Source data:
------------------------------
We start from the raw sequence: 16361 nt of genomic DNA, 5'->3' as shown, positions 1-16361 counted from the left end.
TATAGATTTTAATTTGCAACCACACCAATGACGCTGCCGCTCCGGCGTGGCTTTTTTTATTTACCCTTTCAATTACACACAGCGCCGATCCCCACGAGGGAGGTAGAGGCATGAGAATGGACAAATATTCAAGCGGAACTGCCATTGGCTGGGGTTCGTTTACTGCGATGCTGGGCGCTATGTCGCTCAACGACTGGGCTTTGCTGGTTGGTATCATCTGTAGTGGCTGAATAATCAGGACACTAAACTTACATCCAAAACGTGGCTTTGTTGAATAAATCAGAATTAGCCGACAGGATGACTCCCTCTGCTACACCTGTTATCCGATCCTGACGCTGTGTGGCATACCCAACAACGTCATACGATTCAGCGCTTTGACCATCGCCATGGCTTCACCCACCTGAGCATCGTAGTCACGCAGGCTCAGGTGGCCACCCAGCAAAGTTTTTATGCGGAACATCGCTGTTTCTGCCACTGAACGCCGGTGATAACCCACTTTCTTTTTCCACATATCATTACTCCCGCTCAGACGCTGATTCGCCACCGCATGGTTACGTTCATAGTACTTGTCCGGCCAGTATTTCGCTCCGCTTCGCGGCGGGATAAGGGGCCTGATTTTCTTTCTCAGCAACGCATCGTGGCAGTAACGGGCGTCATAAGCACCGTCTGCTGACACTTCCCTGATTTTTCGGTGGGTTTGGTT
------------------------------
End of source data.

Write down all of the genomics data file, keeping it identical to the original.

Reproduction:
We start from the raw sequence: 16361 nt of genomic DNA, 5'->3' as shown, positions 1-16361 counted from the left end.
TATAGATTTTAATTTGCAACCACACCAATGACGCTGCCGCTCCGGCGTGGCTTTTTTTATTTACCCTTTCAATTACACACAGCGCCGATCCCCACGAGGGAGGTAGAGGCATGAGAATGGACAAATATTCAAGCGGAACTGCCATTGGCTGGGGTTCGTTTACTGCGATGCTGGGCGCTATGTCGCTCAACGACTGGGCTTTGCTGGTTGGTATCATCTGTAGTGGCTGAATAATCAGGACACTAAACTTACATCCAAAACGTGGCTTTGTTGAATAAATCAGAATTAGCCGACAGGATGACTCCCTCTGCTACACCTGTTATCCGATCCTGACGCTGTGTGGCATACCCAACAACGTCATACGATTCAGCGCTTTGACCATCGCCATGGCTTCACCCACCTGAGCATCGTAGTCACGCAGGCTCAGGTGGCCACCCAGCAAAGTTTTTATGCGGAACATCGCTGTTTCTGCCACTGAACGCCGGTGATAACCCACTTTCTTTTTCCACATATCATTACTCCCGCTCAGACGCTGATTCGCCACCGCATGGTTACGTTCATAGTACTTGTCCGGCCAGTATTTCGCTCCGCTTCGCGGCGGGATAAGGGGCCTGATTTTCTTTCTCAGCAACGCATCGTGGCAGTAACGGGCGTCATAAGCACCGTCTGCTGACACTTCCCTGATTTTTCGGTGGGTTTGGTT